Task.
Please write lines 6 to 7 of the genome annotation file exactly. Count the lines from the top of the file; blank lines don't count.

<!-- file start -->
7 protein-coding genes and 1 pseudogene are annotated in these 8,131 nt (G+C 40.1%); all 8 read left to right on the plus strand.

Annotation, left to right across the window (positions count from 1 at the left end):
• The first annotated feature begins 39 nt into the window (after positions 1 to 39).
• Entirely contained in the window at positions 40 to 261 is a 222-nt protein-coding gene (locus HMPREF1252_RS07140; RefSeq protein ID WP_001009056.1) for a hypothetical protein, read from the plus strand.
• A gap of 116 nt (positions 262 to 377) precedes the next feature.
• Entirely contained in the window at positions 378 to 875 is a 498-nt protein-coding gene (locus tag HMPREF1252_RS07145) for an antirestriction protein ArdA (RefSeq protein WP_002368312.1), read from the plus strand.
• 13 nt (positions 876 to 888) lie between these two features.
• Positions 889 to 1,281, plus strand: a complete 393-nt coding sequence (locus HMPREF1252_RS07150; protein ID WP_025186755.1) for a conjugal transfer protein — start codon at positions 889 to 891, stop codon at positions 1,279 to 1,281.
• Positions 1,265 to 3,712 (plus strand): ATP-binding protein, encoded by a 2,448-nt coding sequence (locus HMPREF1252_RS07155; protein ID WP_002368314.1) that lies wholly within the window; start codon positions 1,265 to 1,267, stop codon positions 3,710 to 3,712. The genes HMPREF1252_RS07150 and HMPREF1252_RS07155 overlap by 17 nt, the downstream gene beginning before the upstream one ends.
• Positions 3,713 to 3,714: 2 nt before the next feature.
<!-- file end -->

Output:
• Entirely contained in the window at positions 378 to 875 is a 498-nt protein-coding gene (locus tag HMPREF1252_RS07145) for an antirestriction protein ArdA (RefSeq protein WP_002368312.1), read from the plus strand.
• 13 nt (positions 876 to 888) lie between these two features.